FIYAH Literary Magazine Awards Excellence in Speculative Fiction at Third Annual Ignyte Awards
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On Saturday, September 17, FIYAH Literary Magazine held its third annual Ignyte Awards. Created in 2020, the awards recognize outstanding work in speculative fiction by people of color, with the winners receiving stunning medallions. This year’s medallion features a design by the 2020 Best Artist winner Grace P. Fong. Writer and Editor Brent Lambert (also FIYAH Social Media Manager) began this year’s awards, and FIYAH founder L.D. Lewis took over for the final two awards of the night.
Most of the nominees in some of the categories probably look familiar to anyone reading diversely in genres (horror, sci-fi, and fantasy) that make up the large umbrella that is speculative fiction. Also, many of these writers have appeared in our series like Our Books or Shelves, (monthly) The Mary Sue Book Club, and the holiday gift guides. Creative works awards are given annually in the following categories:
- Best Novel – Adult, A Master of Djinn, P. Djèlí Clark (Tordotcom)
- Best Novel – YA, A Snake Falls to Earth, Darcie Little Badger (Levine Querido)
- Best in Middle Grade, Root Magic, Eden Royce (Walden Pond)
- Best Novella, And This is How to Stay Alive, Shingai Njeri Kagunda (Neon Hemlock)
- Best Novelette, The Future Library, Peng Shepherd (Tor.com)
- Best Short Story, If the Martians Have Magic, P. Djèlí Clark (Uncanny)
- Best in Speculative Poetry, Post Massacre Psyche Evaluation, Abu Bakr Sadiq (Uncanny)
- Critics Award, Alex Brown
- Best Fiction Podcast, khōréō
- Best Artist, Morgan Madeline
- Best Comics Team, Nubia: Real One, L. L. McKinney & Robyn Smith
- Best Anthology/Collected Works, We’re Here: The Best Queer Speculative Fiction 2020, C.L. Clark & Charles Payseur, eds.
- Best in Creative Nonfiction, We Are the Mountain: A Look at the Inactive Protagonist, Vida Cruz (Fantasy)
About half of the winners featured pre-recorded or live acceptance speeches, and those who missed this often shared their excitement online. One of the best acceptance speeches (though all were great) came from critic and librarian Alex Brown. They started with “I am extremely grateful to Tor.com for taking a chance on me back when I was just some random commenter with a lot of opinions on Doctor Who” and ended on an important call to action.
Outside of the work they were awarded for, Brown is a librarian who speaks up frequently about book bans and censorship of librarians and educators. Instead of referring to the American Librarian Association as a tool, Brown advocates for bottom-up organizing, especially in regard to the more violent turn censorship has taken.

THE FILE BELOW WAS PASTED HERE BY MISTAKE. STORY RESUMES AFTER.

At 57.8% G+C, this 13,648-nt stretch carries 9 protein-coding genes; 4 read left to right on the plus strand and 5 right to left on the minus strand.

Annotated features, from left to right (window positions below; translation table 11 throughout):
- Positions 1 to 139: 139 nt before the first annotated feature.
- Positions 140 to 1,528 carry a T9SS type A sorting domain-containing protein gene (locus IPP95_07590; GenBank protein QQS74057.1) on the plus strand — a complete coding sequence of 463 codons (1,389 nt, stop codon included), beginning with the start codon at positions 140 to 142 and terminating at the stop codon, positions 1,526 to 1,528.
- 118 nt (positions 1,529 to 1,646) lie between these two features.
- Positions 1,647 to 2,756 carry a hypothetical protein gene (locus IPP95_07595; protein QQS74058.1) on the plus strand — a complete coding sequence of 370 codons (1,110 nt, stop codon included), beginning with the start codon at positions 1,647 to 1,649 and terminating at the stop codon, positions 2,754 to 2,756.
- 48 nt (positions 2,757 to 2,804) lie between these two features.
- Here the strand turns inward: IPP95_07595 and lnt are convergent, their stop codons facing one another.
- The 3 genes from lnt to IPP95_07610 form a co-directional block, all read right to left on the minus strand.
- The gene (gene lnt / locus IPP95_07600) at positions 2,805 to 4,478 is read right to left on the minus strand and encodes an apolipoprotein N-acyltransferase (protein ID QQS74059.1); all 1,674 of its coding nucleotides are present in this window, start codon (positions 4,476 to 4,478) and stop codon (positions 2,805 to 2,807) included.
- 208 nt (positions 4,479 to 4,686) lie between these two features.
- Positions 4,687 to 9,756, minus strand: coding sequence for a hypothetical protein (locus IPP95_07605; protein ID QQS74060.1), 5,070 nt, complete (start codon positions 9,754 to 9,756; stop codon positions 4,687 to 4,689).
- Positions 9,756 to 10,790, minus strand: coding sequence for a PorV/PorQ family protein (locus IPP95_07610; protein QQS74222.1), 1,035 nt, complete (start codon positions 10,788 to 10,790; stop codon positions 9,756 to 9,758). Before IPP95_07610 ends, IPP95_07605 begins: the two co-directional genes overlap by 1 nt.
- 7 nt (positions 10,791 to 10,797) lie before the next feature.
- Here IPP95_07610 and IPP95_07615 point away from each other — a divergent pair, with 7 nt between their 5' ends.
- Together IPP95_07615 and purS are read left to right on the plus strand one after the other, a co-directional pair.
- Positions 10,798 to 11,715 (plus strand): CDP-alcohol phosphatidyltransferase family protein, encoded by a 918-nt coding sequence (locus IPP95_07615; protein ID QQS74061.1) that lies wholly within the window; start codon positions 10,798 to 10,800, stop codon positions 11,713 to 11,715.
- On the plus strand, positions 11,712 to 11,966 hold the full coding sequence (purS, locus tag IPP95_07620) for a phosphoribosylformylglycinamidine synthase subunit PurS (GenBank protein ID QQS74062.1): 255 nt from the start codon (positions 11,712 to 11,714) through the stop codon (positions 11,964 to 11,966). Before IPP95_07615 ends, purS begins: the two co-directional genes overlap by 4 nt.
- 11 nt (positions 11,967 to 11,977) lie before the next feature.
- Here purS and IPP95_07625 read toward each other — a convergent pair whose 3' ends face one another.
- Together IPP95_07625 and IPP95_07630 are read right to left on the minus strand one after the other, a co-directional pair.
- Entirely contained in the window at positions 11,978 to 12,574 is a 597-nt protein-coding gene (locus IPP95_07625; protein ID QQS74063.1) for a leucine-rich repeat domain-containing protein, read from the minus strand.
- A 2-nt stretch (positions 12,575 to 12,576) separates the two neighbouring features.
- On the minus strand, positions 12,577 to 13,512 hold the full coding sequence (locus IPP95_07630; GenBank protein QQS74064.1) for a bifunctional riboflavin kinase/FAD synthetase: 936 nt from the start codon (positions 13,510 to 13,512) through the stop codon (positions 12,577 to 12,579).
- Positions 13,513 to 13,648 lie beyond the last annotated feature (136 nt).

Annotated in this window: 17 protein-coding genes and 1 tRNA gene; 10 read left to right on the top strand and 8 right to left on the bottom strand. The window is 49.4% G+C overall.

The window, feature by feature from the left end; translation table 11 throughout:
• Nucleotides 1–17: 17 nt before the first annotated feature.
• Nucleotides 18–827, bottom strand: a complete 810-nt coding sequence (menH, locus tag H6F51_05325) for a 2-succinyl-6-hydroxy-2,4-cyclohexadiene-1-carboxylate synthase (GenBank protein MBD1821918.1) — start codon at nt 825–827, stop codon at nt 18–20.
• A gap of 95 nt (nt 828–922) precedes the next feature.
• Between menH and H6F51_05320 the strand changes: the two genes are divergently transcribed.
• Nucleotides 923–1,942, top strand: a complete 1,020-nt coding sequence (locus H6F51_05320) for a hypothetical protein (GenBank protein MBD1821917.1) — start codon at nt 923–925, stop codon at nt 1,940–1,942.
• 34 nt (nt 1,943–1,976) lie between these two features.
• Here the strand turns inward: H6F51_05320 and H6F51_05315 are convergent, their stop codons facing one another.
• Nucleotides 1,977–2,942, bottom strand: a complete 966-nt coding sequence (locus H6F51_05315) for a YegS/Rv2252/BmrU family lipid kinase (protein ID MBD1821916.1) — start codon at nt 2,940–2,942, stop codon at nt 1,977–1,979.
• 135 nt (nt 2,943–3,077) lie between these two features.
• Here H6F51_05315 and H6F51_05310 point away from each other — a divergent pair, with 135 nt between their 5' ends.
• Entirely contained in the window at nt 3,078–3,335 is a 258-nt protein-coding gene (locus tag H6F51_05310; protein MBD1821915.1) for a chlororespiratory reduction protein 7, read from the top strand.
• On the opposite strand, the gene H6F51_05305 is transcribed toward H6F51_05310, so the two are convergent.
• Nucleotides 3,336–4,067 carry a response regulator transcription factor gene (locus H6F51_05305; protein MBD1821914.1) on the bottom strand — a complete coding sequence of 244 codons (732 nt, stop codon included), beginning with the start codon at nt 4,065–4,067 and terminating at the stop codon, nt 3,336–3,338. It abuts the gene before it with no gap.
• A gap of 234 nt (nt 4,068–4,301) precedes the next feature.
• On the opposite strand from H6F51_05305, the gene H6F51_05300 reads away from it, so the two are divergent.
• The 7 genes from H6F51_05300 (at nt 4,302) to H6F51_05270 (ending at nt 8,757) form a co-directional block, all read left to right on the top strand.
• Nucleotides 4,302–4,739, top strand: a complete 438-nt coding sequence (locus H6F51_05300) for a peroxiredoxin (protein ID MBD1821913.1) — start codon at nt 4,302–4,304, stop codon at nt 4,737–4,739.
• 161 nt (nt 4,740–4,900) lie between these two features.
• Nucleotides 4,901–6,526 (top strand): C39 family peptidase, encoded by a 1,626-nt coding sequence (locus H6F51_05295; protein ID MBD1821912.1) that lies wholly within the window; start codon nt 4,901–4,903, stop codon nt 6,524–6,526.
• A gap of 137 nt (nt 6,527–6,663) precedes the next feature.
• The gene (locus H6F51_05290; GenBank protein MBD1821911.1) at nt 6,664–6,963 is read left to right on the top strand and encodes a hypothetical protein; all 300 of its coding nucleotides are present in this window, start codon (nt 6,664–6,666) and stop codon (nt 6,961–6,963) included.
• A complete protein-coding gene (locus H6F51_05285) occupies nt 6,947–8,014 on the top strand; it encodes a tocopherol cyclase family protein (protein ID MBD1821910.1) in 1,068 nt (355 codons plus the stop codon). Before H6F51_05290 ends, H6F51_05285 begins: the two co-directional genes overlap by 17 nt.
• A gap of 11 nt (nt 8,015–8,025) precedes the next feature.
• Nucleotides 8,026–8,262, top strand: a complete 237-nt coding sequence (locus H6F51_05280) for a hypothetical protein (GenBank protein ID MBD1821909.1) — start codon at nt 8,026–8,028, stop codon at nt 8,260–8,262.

The community awards
When it came to the community awards, Lambert passed the hosting duties to Lewis. Before announcing the winner, she talked about how the judging works and the history of the awards. Additionally, Lewis noted that at the end of 2023 and after seven years of services, she’s retiring as creative lead for FIYAH.
She began with The Ember Award. The Ember Award goes to “unsung contributions to genre” and was awarded to editor Tananarive Due. Runners-up included Sheree Renée Thomas, Julia Rios, Malinda Lo, and Maurice Broaddus. In her acceptance speech, Due stated:
If you can just get that ember going, it’s enough to survive. I love this notion that when I started publishing Black horror speculative fiction in 1995, I wasn’t the first. There were a few other people out there. Linda Addison […] Octavia Bulter […] Samuel R. Delany […] So many people who’ve been considend to the margins who now are having an oppurtunity to tell their stories, help grow the industry, and really help everybodu’s imaginations light on fire.
The second award is actually called The Community Award and goes to “outstanding efforts in service of inclusion and equitable practice in genre.” David Steffen, Anthony W. Sullivan, and Andrew Rucker Jones’ The Submission Grinder won this award this year. Runners-up include We Need Diverse Books, khōréō, dave ring, and Anathema. While accepting the award, Steffen offered this important advice.
For anyone that looks out at the world and sees all the problems everywhere, it’s hard not to feel overwhelmed and say ‘I can’t make everything better.’ No you can’t, but you can make something better. Maybe you think it’s too small to matter, but that helps build a community one block at a time. And you might be suprised to see your efforts snowball as other people see what your’e doing and volunteer to help. Let them help.
At the close of the awards, Lewis congratulated everyone once more and noted that winners will not be eligible for future awards but will be invited to help select books for next year. If you want to watch all the acceptance speeches and the awards, FIYAH made the awards available on YouTube. For some lists of our most anticipated categories and more, check out our coverage from when the shortlist was announced.
(featured image: FIYAH Lit Magazine.)
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